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binary, bitwise etc

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Does anyone know any good tutorials on binary and the bitwise operators. I've been seeing more and more of it being used in example code so I think I should practice using these things. I'm not really sure when/why to use this stuff yet so I want to learn more about it in general. Anyone point me to a good resource?

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The Wikipedia entry for the binary number system seems like a good reference. Plus there's a bunch of links to the bitwise operators around the center of the page. You'll also want to read up on Hexadecimal since most programming languages only allow decimal or hex.

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When you see the word 'bitwise', that means the operation is carried out for each bit. For example, given A and B of length n bits, a bitwise operator X works as follow:

A X B = A(0) X B(0), A(1) X B(1), ... , A(n-1) X B(n-1)

That is, for each bit in A and B, performs X.

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Also, check out the Bitwise Operators Wikipedia entry.

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thank you all. I will check those links out.

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well I've done some reading and I think I'm ready to try some exercises. I'm gonna google around and try to find some. If anyone knows any good exercises I should try please post a link. If you wanna make some up that's fine too. Thanks :)

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Here's a couple of exercises from me:

• A library function, lib_gettime(), returns a 16-bit integer that indicates the current time in the following format:
Starting from the least significat bit,
The first 6 bit is the second
The next 6 bit is the minute
The last 4 bit is the hour in 12-hour format
                    hour         second                      |            |                    +--+        +-----+                    |  |        |     |                    XXXX XXXX XXXX XXXX                         |     |                         +-----+                            |                           minute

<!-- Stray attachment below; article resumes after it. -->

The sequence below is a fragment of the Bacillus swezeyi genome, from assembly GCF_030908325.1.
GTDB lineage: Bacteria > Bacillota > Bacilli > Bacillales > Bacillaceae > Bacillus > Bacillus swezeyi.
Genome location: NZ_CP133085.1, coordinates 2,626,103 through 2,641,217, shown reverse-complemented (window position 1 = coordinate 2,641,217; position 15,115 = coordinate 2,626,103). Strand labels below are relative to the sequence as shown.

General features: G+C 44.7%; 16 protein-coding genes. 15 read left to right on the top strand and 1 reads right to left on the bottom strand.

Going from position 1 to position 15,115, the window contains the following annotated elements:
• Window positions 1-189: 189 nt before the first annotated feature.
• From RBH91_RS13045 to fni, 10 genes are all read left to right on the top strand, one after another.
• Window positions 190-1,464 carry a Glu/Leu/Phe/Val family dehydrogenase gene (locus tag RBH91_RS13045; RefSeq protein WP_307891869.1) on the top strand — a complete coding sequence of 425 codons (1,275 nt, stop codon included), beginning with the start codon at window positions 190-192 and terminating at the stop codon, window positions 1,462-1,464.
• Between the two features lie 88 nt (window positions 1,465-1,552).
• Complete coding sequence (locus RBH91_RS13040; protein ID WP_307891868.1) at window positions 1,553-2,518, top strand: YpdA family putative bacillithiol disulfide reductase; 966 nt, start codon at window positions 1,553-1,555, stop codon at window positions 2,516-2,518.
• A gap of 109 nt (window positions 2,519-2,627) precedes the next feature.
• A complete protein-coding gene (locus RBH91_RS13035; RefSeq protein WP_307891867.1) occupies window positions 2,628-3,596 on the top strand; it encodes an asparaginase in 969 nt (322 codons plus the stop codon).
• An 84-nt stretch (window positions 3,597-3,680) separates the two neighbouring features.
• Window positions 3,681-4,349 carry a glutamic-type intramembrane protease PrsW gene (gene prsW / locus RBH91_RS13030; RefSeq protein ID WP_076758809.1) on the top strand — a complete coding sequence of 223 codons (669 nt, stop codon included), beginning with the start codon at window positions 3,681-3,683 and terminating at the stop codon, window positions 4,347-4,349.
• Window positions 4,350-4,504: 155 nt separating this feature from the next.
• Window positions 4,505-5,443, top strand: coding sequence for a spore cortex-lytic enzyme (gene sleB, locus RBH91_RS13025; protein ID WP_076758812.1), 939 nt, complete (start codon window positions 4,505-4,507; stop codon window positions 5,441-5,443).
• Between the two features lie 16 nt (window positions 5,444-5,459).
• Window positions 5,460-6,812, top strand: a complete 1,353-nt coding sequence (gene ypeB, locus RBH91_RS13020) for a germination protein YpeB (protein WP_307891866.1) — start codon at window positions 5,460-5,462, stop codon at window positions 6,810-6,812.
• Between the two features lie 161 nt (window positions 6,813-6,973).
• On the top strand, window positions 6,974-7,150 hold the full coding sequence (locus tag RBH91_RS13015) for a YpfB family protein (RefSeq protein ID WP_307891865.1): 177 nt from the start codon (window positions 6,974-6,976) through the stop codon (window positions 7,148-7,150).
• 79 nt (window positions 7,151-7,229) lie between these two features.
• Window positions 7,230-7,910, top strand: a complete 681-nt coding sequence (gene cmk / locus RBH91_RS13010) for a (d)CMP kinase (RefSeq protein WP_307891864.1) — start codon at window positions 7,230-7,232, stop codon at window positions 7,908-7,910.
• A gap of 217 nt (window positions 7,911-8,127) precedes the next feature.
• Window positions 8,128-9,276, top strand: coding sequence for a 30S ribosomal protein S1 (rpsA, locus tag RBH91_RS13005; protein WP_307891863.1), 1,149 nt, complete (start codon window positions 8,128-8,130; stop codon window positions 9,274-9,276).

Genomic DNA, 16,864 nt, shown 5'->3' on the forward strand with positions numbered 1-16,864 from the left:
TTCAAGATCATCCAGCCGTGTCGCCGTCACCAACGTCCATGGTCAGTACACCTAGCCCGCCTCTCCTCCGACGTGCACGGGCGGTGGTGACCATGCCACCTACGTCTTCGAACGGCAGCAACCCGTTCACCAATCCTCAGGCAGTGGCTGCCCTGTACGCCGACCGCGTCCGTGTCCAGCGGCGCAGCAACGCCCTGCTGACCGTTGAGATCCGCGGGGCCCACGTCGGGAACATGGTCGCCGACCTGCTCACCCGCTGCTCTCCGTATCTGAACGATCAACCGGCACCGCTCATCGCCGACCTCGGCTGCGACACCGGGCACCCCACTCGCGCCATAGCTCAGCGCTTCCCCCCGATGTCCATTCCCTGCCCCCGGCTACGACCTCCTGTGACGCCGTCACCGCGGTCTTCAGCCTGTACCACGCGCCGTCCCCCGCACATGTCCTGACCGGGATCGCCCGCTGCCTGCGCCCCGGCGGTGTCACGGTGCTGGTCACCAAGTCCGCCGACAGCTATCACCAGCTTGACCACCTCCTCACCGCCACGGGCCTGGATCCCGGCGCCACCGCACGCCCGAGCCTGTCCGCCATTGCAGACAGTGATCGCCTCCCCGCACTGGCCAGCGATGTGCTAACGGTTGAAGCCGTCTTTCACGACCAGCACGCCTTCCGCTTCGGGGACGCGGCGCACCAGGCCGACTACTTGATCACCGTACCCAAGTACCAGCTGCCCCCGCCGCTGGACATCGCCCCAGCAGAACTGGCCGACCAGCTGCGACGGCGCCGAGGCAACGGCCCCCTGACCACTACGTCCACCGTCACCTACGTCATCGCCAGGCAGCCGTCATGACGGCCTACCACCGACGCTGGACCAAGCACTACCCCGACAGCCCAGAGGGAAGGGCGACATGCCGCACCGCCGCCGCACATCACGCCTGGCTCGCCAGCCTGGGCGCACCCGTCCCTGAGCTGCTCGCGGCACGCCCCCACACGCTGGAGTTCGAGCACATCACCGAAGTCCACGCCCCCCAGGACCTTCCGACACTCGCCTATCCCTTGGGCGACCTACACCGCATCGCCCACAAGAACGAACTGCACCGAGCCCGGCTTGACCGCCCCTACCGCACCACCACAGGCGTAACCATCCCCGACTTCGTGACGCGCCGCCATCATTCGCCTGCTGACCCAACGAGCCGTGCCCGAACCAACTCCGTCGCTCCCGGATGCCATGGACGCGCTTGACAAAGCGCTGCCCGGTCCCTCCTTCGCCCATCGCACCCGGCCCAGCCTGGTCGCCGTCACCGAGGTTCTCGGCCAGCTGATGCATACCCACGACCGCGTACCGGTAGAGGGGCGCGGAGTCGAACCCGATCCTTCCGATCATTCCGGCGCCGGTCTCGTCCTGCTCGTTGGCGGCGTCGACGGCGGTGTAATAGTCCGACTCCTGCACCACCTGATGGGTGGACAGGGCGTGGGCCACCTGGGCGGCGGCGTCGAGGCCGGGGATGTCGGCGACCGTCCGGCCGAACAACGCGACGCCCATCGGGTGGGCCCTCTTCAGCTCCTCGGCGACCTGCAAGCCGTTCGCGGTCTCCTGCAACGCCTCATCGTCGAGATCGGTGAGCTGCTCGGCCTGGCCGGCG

Extract second, minute, and hour from this 16-bit number into three separate numbers.

• RGBA colors contain four components red, green, blue, and alpha. You are given the components in four 8-bit numbers each of which ranged from 0-255. Using bitwise operators, combine these four numbers into one 32-bit number. (a) The order is: R-G-B-A. (b) B-G-R-A.

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Also, if you're using C++, std::bitset is a handy container for working with binary values. It lets you output in binary in a straightforward manner, unlike trying to output an int in binary format......

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Quote:
 Original post by alniteHere's a couple of exercises from me:A library function, lib_gettime(), returns a 16-bit integer that indicates the current time in the following format:Starting from the least significat bit,The first 6 bit is the secondThe next 6 bit is the minuteThe last 4 bit is the hour in 12-hour format hour second | | +--+ +-----+ | | | | XXXX XXXX XXXX XXXX | | +-----+ | minuteExtract second, minute, and hour from this 16-bit number into three separate numbers.RGBA colors contain four components red, green, blue, and alpha. You are given the components in four 8-bit numbers each of which ranged from 0-255. Using bitwise operators, combine these four numbers into one 32-bit number. (a) The order is: R-G-B-A. (b) B-G-R-A.

Thanks. I just popped on to check the forum. I'm gonna try these tomorrow when I have some spare time. :)

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Well here is what I came up with for the first exercise from alnite.

#include <ctime>#include <cstdlib>#include <iostream>#include <iomanip>using namespace std;int lib_getTime( void ){	int hour = 1 + (rand() % 12);	int min = rand() % 60;	int sec = rand() % 60;	return ( (hour << 12) | (min << 6) | sec );}void displayBinTime( int& t ){	cout << "Time in binary: ";	for ( int i = 15; i >= 0; i-- )	{		if ( t & (1 << i ) )			cout << '1';		else			cout << '0';		if ( i != 0 && i % 4 == 0 )			cout << ':';	}	cout << endl;}int main(){	srand( time(0) );	// seed random number generator	int time = lib_getTime();	int hour = time >> 12;	int min = time >> 6 & 0x3F;	int sec = time & 0x3F;	cout << "Time in decimal: ";	cout << setw(2) << setfill('0') << hour << ':' 		 << setw(2) << setfill('0') << min << ':' 		 << setw(2) << setfill('0') << sec << endl;	displayBinTime(time);	return 0;}

Seems to work. I'm gonna check out the next one :)

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